Curator's Notes: Tongue in Cheek

All right—so what is a musical joke? 

It's sort of a tricky question, right? I find musical humor fascinating. I'm a little surprised that there isn't more of it. But I think classical composers are a little shy about heading into this territory, even though they use humor in their works all the time. 

To me, there are three different kinds of "jokes" in this program, and I love them all. 

This program is bookended by two pieces that reference maybe the most standard musical humor trope: straight-up parody. Hindemith's "Minimax" is a miraculous send-up of blah-blah small-town army-life oom-pah stuff. The poor guy writes about how he woke up every morning to the sound of an out-of-tune march being enthusiastically played. You can think of "Minimax," and Mozart's "Musikalischer Spass" as well, as musical exorcisms of the moments in the composers' artistic lives that weren't quiiiiiiiite up to snuff. Why weep about it when you can laugh instead? I imagine Hindemith and Mozart taking turns playing these silly tunes at a piano in a celestial bar somewhere, each one making the other simultaneously laugh and groan with recognition.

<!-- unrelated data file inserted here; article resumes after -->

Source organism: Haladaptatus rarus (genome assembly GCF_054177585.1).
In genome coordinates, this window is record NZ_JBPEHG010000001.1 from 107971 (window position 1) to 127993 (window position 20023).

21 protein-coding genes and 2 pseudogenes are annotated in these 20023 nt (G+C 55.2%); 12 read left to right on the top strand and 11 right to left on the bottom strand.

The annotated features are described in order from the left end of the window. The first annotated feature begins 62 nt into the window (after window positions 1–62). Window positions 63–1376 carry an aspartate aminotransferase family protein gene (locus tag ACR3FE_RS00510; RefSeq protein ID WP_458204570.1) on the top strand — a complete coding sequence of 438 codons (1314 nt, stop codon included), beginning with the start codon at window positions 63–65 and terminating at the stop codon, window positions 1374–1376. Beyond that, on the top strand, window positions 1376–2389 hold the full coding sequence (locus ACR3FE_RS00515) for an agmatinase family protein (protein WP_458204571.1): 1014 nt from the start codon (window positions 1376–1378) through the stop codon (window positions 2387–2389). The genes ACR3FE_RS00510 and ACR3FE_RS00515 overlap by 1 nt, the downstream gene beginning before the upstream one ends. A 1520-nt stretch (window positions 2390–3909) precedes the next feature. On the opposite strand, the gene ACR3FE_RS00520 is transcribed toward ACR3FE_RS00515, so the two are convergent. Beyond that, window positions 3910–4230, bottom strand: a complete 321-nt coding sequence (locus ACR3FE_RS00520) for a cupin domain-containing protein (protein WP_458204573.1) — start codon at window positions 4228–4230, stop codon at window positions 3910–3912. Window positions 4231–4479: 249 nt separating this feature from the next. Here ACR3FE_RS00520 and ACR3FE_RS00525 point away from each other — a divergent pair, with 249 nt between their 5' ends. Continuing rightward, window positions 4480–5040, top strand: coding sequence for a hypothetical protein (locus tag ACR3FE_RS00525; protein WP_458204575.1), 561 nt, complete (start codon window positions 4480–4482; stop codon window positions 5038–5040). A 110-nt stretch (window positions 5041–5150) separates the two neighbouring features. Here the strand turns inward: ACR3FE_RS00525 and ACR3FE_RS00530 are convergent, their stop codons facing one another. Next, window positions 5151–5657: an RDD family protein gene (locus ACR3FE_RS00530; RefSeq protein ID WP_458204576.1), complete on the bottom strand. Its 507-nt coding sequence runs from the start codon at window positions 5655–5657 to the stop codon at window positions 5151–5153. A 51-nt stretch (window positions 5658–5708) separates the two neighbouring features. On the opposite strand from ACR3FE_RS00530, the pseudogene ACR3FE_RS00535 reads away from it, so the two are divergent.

Farina's humor comes from a different place, as does Boccherini's. I think of this kind of humor as "representative." In both the "Capriccio Stravagante" and the "Fandango," the composer is concerned with creating a very detailed picture, and the humor arises when the picture shifts to something innately wacky, like a rooster or a hurdy-gurdy. (Spoiler alert: the Fandango is not *really* humorous. But it is a very specific, intense, picture of a very sexy dance with a lot of outsize flair. And it sounds fabulous. And there are castanets.)

Noam Elkies' "Allegro Troppo" is something else again; the humor in this fugue comes from an excess of musicianship. Everything in Allegro Troppo overachieves, from the title/tempo to the intricate subject to the increasingly silly yet academically flawless paces that the fugal material is put through. The joke is brilliantly written into the piece's DNA. 

And yet… 

All this being said, there is another dimension to this program. I didn't just choose these pieces for the "laugh tracks." Everything we'll play, as light-hearted as it is, is also something I find truly delightful. This music doesn't just make me laugh, it also makes me happy. 

I hope you have a great time. 

—Sarah Darling

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